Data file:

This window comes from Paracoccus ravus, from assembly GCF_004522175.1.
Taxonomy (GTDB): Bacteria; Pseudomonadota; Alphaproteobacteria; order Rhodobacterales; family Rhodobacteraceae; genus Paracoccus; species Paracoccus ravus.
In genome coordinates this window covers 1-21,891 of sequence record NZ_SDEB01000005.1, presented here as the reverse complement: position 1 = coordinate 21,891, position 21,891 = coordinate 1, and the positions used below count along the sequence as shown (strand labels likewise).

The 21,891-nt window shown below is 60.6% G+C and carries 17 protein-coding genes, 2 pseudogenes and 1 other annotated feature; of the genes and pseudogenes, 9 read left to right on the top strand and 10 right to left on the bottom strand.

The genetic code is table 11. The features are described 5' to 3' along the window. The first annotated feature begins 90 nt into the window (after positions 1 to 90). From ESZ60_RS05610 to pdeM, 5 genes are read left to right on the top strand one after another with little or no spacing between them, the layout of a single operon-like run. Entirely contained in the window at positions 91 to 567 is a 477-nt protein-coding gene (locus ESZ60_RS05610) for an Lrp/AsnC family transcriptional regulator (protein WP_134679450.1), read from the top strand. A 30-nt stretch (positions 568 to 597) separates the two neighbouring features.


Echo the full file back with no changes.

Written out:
This window comes from Paracoccus ravus, from assembly GCF_004522175.1.
Taxonomy (GTDB): Bacteria; Pseudomonadota; Alphaproteobacteria; order Rhodobacterales; family Rhodobacteraceae; genus Paracoccus; species Paracoccus ravus.
In genome coordinates this window covers 1-21,891 of sequence record NZ_SDEB01000005.1, presented here as the reverse complement: position 1 = coordinate 21,891, position 21,891 = coordinate 1, and the positions used below count along the sequence as shown (strand labels likewise).

The 21,891-nt window shown below is 60.6% G+C and carries 17 protein-coding genes, 2 pseudogenes and 1 other annotated feature; of the genes and pseudogenes, 9 read left to right on the top strand and 10 right to left on the bottom strand.

The genetic code is table 11. The features are described 5' to 3' along the window. The first annotated feature begins 90 nt into the window (after positions 1 to 90). From ESZ60_RS05610 to pdeM, 5 genes are read left to right on the top strand one after another with little or no spacing between them, the layout of a single operon-like run. Entirely contained in the window at positions 91 to 567 is a 477-nt protein-coding gene (locus ESZ60_RS05610) for an Lrp/AsnC family transcriptional regulator (protein WP_134679450.1), read from the top strand. A 30-nt stretch (positions 568 to 597) separates the two neighbouring features.